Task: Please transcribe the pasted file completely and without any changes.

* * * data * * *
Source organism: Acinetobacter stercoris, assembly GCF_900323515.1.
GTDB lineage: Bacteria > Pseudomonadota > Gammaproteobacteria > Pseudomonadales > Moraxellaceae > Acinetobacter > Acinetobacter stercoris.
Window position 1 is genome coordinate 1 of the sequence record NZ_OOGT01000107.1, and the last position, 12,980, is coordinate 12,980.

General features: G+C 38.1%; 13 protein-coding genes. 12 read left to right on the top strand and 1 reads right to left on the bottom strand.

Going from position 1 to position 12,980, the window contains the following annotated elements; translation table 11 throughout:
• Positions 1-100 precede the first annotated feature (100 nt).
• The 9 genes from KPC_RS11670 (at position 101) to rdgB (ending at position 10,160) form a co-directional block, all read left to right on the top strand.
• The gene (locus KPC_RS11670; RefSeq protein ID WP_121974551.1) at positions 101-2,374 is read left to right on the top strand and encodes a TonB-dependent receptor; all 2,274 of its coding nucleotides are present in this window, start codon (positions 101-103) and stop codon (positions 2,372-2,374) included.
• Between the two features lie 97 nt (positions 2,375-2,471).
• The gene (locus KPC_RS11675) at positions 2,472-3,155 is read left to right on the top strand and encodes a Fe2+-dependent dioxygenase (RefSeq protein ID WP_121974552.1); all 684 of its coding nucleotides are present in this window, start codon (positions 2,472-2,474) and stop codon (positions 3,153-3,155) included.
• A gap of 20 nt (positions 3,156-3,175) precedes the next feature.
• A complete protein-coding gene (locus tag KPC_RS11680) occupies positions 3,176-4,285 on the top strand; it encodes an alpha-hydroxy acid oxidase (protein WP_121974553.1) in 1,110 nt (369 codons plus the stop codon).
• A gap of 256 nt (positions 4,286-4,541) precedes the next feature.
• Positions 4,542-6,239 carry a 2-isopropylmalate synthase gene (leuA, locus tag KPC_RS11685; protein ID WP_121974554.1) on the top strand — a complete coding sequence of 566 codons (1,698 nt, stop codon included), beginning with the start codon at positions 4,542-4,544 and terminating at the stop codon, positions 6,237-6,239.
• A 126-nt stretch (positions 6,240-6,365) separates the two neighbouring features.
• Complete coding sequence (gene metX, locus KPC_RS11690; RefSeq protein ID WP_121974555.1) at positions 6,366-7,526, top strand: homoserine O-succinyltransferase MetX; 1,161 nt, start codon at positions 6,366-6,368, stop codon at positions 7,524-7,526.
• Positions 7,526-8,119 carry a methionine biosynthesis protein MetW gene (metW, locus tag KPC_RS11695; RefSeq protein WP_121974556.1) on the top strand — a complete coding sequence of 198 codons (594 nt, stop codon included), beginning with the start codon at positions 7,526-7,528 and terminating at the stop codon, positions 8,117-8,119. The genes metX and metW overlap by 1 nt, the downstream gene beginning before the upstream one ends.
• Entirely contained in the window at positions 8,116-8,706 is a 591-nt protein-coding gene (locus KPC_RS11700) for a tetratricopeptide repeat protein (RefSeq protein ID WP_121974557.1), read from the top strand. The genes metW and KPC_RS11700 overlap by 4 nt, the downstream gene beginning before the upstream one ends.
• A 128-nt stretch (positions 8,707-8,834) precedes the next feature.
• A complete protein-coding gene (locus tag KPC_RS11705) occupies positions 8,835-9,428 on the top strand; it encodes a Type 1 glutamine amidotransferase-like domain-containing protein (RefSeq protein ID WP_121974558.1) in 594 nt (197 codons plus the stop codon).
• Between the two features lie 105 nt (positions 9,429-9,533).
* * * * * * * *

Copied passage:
Source organism: Acinetobacter stercoris, assembly GCF_900323515.1.
GTDB lineage: Bacteria > Pseudomonadota > Gammaproteobacteria > Pseudomonadales > Moraxellaceae > Acinetobacter > Acinetobacter stercoris.
Window position 1 is genome coordinate 1 of the sequence record NZ_OOGT01000107.1, and the last position, 12,980, is coordinate 12,980.

General features: G+C 38.1%; 13 protein-coding genes. 12 read left to right on the top strand and 1 reads right to left on the bottom strand.

Going from position 1 to position 12,980, the window contains the following annotated elements; translation table 11 throughout:
• Positions 1-100 precede the first annotated feature (100 nt).
• The 9 genes from KPC_RS11670 (at position 101) to rdgB (ending at position 10,160) form a co-directional block, all read left to right on the top strand.
• The gene (locus KPC_RS11670; RefSeq protein ID WP_121974551.1) at positions 101-2,374 is read left to right on the top strand and encodes a TonB-dependent receptor; all 2,274 of its coding nucleotides are present in this window, start codon (positions 101-103) and stop codon (positions 2,372-2,374) included.
• Between the two features lie 97 nt (positions 2,375-2,471).
• The gene (locus KPC_RS11675) at positions 2,472-3,155 is read left to right on the top strand and encodes a Fe2+-dependent dioxygenase (RefSeq protein ID WP_121974552.1); all 684 of its coding nucleotides are present in this window, start codon (positions 2,472-2,474) and stop codon (positions 3,153-3,155) included.
• A gap of 20 nt (positions 3,156-3,175) precedes the next feature.
• A complete protein-coding gene (locus tag KPC_RS11680) occupies positions 3,176-4,285 on the top strand; it encodes an alpha-hydroxy acid oxidase (protein WP_121974553.1) in 1,110 nt (369 codons plus the stop codon).
• A gap of 256 nt (positions 4,286-4,541) precedes the next feature.
• Positions 4,542-6,239 carry a 2-isopropylmalate synthase gene (leuA, locus tag KPC_RS11685; protein ID WP_121974554.1) on the top strand — a complete coding sequence of 566 codons (1,698 nt, stop codon included), beginning with the start codon at positions 4,542-4,544 and terminating at the stop codon, positions 6,237-6,239.
• A 126-nt stretch (positions 6,240-6,365) separates the two neighbouring features.
• Complete coding sequence (gene metX, locus KPC_RS11690; RefSeq protein ID WP_121974555.1) at positions 6,366-7,526, top strand: homoserine O-succinyltransferase MetX; 1,161 nt, start codon at positions 6,366-6,368, stop codon at positions 7,524-7,526.
• Positions 7,526-8,119 carry a methionine biosynthesis protein MetW gene (metW, locus tag KPC_RS11695; RefSeq protein WP_121974556.1) on the top strand — a complete coding sequence of 198 codons (594 nt, stop codon included), beginning with the start codon at positions 7,526-7,528 and terminating at the stop codon, positions 8,117-8,119. The genes metX and metW overlap by 1 nt, the downstream gene beginning before the upstream one ends.
• Entirely contained in the window at positions 8,116-8,706 is a 591-nt protein-coding gene (locus KPC_RS11700) for a tetratricopeptide repeat protein (RefSeq protein ID WP_121974557.1), read from the top strand. The genes metW and KPC_RS11700 overlap by 4 nt, the downstream gene beginning before the upstream one ends.
• A 128-nt stretch (positions 8,707-8,834) precedes the next feature.
• A complete protein-coding gene (locus tag KPC_RS11705) occupies positions 8,835-9,428 on the top strand; it encodes a Type 1 glutamine amidotransferase-like domain-containing protein (RefSeq protein ID WP_121974558.1) in 594 nt (197 codons plus the stop codon).
• Between the two features lie 105 nt (positions 9,429-9,533).